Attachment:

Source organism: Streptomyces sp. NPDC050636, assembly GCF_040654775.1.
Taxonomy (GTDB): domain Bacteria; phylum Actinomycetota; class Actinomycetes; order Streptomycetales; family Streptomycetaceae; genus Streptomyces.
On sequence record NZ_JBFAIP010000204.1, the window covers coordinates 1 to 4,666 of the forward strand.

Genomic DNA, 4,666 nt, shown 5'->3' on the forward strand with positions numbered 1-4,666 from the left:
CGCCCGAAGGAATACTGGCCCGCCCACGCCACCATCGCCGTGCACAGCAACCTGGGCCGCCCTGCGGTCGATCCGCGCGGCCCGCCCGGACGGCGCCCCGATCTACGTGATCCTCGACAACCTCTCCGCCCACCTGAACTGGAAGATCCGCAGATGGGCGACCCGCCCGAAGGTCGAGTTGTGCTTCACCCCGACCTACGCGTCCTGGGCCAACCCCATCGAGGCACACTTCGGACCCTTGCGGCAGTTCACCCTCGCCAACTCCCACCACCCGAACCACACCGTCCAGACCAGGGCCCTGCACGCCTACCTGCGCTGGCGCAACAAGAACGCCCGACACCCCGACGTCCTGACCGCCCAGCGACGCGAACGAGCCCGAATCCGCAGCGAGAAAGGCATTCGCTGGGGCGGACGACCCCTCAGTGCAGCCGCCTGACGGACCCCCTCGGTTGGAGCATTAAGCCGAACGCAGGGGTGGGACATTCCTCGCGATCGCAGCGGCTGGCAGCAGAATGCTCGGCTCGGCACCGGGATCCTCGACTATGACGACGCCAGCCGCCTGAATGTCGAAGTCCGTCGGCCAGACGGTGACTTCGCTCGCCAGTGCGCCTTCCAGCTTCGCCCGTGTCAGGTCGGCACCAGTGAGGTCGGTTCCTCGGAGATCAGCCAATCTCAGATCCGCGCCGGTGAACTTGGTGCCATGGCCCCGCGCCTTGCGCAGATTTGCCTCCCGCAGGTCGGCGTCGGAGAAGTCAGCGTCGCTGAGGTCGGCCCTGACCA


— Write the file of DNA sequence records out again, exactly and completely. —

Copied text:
Source organism: Streptomyces sp. NPDC050636, assembly GCF_040654775.1.
Taxonomy (GTDB): domain Bacteria; phylum Actinomycetota; class Actinomycetes; order Streptomycetales; family Streptomycetaceae; genus Streptomyces.
On sequence record NZ_JBFAIP010000204.1, the window covers coordinates 1 to 4,666 of the forward strand.

Genomic DNA, 4,666 nt, shown 5'->3' on the forward strand with positions numbered 1-4,666 from the left:
CGCCCGAAGGAATACTGGCCCGCCCACGCCACCATCGCCGTGCACAGCAACCTGGGCCGCCCTGCGGTCGATCCGCGCGGCCCGCCCGGACGGCGCCCCGATCTACGTGATCCTCGACAACCTCTCCGCCCACCTGAACTGGAAGATCCGCAGATGGGCGACCCGCCCGAAGGTCGAGTTGTGCTTCACCCCGACCTACGCGTCCTGGGCCAACCCCATCGAGGCACACTTCGGACCCTTGCGGCAGTTCACCCTCGCCAACTCCCACCACCCGAACCACACCGTCCAGACCAGGGCCCTGCACGCCTACCTGCGCTGGCGCAACAAGAACGCCCGACACCCCGACGTCCTGACCGCCCAGCGACGCGAACGAGCCCGAATCCGCAGCGAGAAAGGCATTCGCTGGGGCGGACGACCCCTCAGTGCAGCCGCCTGACGGACCCCCTCGGTTGGAGCATTAAGCCGAACGCAGGGGTGGGACATTCCTCGCGATCGCAGCGGCTGGCAGCAGAATGCTCGGCTCGGCACCGGGATCCTCGACTATGACGACGCCAGCCGCCTGAATGTCGAAGTCCGTCGGCCAGACGGTGACTTCGCTCGCCAGTGCGCCTTCCAGCTTCGCCCGTGTCAGGTCGGCACCAGTGAGGTCGGTTCCTCGGAGATCAGCCAATCTCAGATCCGCGCCGGTGAACTTGGTGCCATGGCCCCGCGCCTTGCGCAGATTTGCCTCCCGCAGGTCGGCGTCGGAGAAGTCAGCGTCGCTGAGGTCGGCCCTGACCA